Over the past few months, I’ve published several series of guest posts from teachers of English Language Learners: one on teaching math, another on ELLs and Special Needs, and the most recent one on teaching Science to ELLs. I also published a mini-series on evaluating foreign transcripts.

Now, it’s time to talk about teaching Social Studies to ELLs.

Today’s post by Kayla VanLeuvan is the author of the first post in this series.


Kayla VanLeuvan is a Civics and Economics teacher at Concord High School. She also works on a freshman intervention team that focuses on academic and behavioral support for the school’s freshman class:


Accessibility. A word we take for granted daily. We have access to information at the tip of our fingers and we don’t even realize the value of it. Accessibility is something that all students should have. Access to a teacher who cares, to content, and to success.

So how do you give access to ELLs in a Civics and Economics class? Social Studies has been taught through lecture for as long as I remember. This is how I learned in high school and in college. This is not making the content accessible to any student- especially ELLs.


When I teach Civics to ELLs I try to use as many visuals as I can. I will teach though only pictures some days. This could be in the form of 4 pictures, 1 word or “I see, I wonder”. By having them look at visuals and allowing them time to discuss their thoughts with peers they are having content discussions and might not even realize it. When we come together as a whole group I will make sure I write down what students are saying and using different colors to represent different ideas. For example, I taught different forms of government. For each type of government, it had a color and a picture and that way my ELLs knew that a crown meant a king/queen ruled and they then connected that to a Monarchy. It’s having a teacher that is willing to use visuals and colors to organize content in a way that ELLs can use.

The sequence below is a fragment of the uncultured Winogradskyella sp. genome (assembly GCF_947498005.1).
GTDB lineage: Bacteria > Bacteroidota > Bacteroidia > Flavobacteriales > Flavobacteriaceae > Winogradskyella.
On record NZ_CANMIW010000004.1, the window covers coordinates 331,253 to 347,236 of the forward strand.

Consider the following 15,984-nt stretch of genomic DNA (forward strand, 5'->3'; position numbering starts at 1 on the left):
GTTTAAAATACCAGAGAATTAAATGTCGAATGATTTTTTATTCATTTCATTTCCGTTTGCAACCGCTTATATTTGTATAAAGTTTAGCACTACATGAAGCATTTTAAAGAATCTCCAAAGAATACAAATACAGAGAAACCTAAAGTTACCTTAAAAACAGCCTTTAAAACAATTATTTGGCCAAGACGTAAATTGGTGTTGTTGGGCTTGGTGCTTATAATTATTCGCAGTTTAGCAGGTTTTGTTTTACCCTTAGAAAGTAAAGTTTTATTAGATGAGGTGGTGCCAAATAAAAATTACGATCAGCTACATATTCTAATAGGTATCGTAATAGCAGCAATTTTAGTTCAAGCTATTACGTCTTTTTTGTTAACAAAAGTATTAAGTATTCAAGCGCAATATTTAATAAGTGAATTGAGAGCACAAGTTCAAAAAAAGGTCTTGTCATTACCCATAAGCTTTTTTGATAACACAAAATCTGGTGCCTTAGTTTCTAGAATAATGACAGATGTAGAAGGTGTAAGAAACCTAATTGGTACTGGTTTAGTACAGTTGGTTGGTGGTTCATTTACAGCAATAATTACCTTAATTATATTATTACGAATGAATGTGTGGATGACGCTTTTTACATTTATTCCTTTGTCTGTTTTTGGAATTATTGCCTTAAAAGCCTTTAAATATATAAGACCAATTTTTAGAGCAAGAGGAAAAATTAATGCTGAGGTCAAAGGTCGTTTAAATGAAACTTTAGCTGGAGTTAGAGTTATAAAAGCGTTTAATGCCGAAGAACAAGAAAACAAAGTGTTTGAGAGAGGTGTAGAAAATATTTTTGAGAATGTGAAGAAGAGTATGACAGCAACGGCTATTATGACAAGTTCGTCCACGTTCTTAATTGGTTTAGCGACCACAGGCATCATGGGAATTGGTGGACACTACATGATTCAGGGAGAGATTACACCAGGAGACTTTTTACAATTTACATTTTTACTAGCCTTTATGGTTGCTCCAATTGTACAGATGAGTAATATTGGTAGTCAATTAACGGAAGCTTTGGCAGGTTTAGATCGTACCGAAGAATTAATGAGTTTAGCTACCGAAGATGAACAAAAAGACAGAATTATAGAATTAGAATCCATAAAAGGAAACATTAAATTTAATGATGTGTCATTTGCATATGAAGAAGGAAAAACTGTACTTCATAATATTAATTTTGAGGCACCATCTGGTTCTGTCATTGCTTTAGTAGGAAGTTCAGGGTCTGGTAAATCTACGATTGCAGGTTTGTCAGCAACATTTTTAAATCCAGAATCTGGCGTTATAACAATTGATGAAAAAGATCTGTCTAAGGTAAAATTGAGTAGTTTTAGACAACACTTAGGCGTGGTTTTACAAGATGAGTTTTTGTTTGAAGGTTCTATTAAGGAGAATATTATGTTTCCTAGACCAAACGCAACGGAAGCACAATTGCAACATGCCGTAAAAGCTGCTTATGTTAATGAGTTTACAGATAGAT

Social Studies is big on reading documents. Primary sources are our thing. How do you get ELLs working with this text? My biggest success has been using websites like NEWSELA to allow students to not only access material in English and Spanish but also choose their Lexile level. I have also modified sources to only the essential information students need so that they aren’t overwhelmed. For example, I had students read about different Enlightenment thinkers. Tough stuff, even for adults. I had them first work with a partner to skim the reading and write down key words they hadn’t seen, or they felt were important. We discussed these and anticipated what the text was going to be about. I then had the students do a close read where they pulled out the key details. The KEY with giving ELLs these texts is pairing them with someone to help and scaffolding their learning. It is NOT okay to think, “Well, they won’t understand this so I will just give them the information.” They are capable. They are up to the challenge.

Many times students do not know where to start when they are writing about the content. For ELLs it is especially important for them to work on writing the content. I practice share writing in my classroom where I have students tell me what to write after they discuss a topic and then I write it on my board and students can copy it. By doing this ELLs are getting an opportunity to discuss content then write the content as well.


Classroom Environment

Teaching Civics to ELLs also means giving up the silence. Giving up YOUR idea of an “ideal” classroom. It means giving time for them to work in groups where they have a strong ELL to support the other group members and celebrating the noise. The noise means they are engaged with the content and they have access to the big ideas.

Students must feel welcome in your classroom, especially ELLs. They need to know their language is welcome to be spoken and that you are working to give them access to the material. At the beginning of the year I started with name plates for each student. They could put where they were from and any language they spoke. This let the entire class see where all are coming from. My students felt like they had a place in the classroom because myself and the rest of the class accepted their culture.



An ELL should not be failing a class. Period. They are learning the language and practicing their skills. Therefore, differentiated assessment is the key to their success. I make sure my test has all the visuals and exact definitions that I have used during the Unit. I will draw pictures beside words so that they know what the word means, and they can use that to guide their answer choices. If I have longer passages I put them in English and Spanish so that the students can see the material both ways. If a student struggles, I talk them through it. I sit and ensure that the student feels confident. Majority of the time the student is confident with the content, but not the language so I bridge that gap by having a discussion.


Teaching ELLs Social Studies should be looked at as an opportunity to get them engaged with the material. Chances are if you use visuals, song, discussion and talk-time, their trust will increase with you and they will be engaged in your material. To give ELLs accessibility is to change their life.